Ayurveda Comes to the Catskills

by Nora Zelevansky

A little piece of India, with a cold-pressed juice bar, living green wall, reflexology walkway and multiple meditation and yoga studios

In its mid-20th century heyday, the Catskills were known for Dirty Dancing-style resorts that attracted vacationing families with wholesome activities and touring “Borscht Belt” comedians. A period of neglect followed, as leisure interests changed. But, today, this bucolic Appalachian Mountain expanse is having a renaissance complete with boutique lodges, farm-to-table restaurants and, perhaps most surprising, a luxury Ayurvedic retreat destination, YO1 Wellness Center.

This little piece of India in upstate New York was built on the site of the once-grand Kutsher’s Resort. Now, 131 sleek, enormous rooms overlook Bailey Lake, surrounded by 1,310 acres of greenery. The facilities, in stark futuristic white, are elaborate, offering everything from an indoor pool and cold-pressed juice bar (adjacent to a living green wall of ferns, moss and native plants), to a reflexology walkway and multiple meditation and yoga studios.

Guests select one of six Pathways to Wellness, which address stress, fatigue, weight management, toxicity and pain, and span three to 10 days. (Day passes are also available for use of the facilities.) Upon arrival, visitors take individual assessments of their goals and tendencies. Doshas (one of three types of Ayurvedic energies that are believed to influence the body) are determined, which then inspire customized plans for experiences and nutrition.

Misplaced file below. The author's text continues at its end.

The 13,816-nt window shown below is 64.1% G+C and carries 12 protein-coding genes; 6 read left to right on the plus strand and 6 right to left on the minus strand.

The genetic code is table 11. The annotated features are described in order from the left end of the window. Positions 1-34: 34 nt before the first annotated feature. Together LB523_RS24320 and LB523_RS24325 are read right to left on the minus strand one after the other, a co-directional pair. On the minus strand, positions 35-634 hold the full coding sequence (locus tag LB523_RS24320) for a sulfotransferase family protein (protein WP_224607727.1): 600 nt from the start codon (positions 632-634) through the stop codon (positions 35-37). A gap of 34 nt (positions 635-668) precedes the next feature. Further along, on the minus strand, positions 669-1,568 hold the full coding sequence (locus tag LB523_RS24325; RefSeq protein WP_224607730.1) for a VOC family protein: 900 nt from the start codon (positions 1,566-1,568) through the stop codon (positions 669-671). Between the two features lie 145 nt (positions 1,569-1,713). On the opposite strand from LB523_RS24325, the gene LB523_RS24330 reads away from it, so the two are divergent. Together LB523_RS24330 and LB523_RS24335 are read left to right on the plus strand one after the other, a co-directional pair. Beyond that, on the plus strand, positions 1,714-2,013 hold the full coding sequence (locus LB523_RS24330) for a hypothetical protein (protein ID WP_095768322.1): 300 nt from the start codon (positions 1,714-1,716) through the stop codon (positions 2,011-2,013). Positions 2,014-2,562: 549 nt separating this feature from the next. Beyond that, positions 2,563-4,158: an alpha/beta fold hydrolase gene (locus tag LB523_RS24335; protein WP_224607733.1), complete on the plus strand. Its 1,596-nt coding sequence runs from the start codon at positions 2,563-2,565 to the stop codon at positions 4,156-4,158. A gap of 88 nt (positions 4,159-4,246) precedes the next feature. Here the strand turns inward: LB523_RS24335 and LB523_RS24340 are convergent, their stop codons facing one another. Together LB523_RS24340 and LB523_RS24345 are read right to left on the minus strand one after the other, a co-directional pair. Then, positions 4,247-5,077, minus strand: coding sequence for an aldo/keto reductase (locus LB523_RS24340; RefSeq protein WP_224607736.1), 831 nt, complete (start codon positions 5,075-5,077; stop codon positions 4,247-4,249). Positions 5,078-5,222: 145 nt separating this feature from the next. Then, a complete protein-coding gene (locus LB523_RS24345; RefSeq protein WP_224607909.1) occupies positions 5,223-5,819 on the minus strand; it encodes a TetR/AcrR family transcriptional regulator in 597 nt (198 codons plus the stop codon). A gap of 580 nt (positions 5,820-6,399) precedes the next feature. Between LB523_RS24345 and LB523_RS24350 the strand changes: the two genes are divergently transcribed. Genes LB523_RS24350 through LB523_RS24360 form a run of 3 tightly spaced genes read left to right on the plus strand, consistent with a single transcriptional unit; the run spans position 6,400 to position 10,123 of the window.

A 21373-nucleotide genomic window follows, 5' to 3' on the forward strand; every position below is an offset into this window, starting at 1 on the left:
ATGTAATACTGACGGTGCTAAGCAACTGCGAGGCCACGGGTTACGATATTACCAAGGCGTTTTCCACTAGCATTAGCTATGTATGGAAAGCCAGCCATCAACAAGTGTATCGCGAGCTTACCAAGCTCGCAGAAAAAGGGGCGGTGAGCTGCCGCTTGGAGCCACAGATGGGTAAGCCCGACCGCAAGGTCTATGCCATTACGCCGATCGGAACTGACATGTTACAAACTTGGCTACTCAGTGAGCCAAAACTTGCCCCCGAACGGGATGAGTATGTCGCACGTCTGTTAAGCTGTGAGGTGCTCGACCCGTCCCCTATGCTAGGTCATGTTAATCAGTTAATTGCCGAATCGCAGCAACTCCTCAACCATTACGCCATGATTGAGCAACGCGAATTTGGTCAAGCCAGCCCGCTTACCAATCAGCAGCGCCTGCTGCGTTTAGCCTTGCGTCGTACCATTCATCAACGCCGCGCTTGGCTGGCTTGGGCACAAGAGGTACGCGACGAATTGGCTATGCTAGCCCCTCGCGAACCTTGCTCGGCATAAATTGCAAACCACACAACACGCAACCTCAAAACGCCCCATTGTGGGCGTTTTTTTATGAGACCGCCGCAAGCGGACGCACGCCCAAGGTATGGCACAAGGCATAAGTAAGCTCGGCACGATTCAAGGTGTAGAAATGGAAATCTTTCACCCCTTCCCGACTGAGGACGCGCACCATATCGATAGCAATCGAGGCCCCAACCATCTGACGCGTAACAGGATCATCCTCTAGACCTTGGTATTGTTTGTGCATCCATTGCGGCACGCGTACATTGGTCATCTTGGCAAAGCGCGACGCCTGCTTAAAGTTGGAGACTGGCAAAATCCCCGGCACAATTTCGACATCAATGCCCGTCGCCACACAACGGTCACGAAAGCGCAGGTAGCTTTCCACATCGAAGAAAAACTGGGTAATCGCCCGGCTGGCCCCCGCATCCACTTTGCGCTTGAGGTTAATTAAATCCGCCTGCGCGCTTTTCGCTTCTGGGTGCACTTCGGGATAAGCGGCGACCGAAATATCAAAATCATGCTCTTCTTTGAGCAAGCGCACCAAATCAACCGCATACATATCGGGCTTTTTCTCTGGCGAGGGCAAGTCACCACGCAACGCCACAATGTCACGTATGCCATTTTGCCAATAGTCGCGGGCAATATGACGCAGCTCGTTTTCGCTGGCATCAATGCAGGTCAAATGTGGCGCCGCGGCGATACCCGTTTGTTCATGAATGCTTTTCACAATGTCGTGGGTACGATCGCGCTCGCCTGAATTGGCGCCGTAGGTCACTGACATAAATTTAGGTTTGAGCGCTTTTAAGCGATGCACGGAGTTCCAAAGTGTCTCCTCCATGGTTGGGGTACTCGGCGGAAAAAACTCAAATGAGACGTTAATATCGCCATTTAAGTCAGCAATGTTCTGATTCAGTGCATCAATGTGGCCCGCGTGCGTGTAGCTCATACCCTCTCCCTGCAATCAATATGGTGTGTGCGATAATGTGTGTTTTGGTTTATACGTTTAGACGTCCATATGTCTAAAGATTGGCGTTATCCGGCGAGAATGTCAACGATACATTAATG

Depending on specific needs, activities range from therapeutic yoga and acupuncture to Bollywood dancing and cooking courses. 

(A class in the aptly named Grand Yoga Hall should not be missed for the airiness and view.) The food, overseen by Chef Gaurav Navin, is organic, locally sourced and guided by naturopathy and raw-food culture.

Naturally, the spa is a mainstay, with 36 treatment rooms, six mud rooms, six acupuncture rooms and more, offering Ayurvedic therapies that might seem unfamiliar to Westerners. Experiences include an Herbal Rice Poultice Therapy (or Navara Kizhi) with red rice and milk encased in cotton cloth to work tired muscles, and guests enrolled in a five- to seven-day Panchakarma (“five actions” in Sanskrit) program are guided toward specific detoxifying treatments, which include everything from facial massages to medicated enemas.

One thing is clear: This is not your grandma’s Catskills. yo1.com

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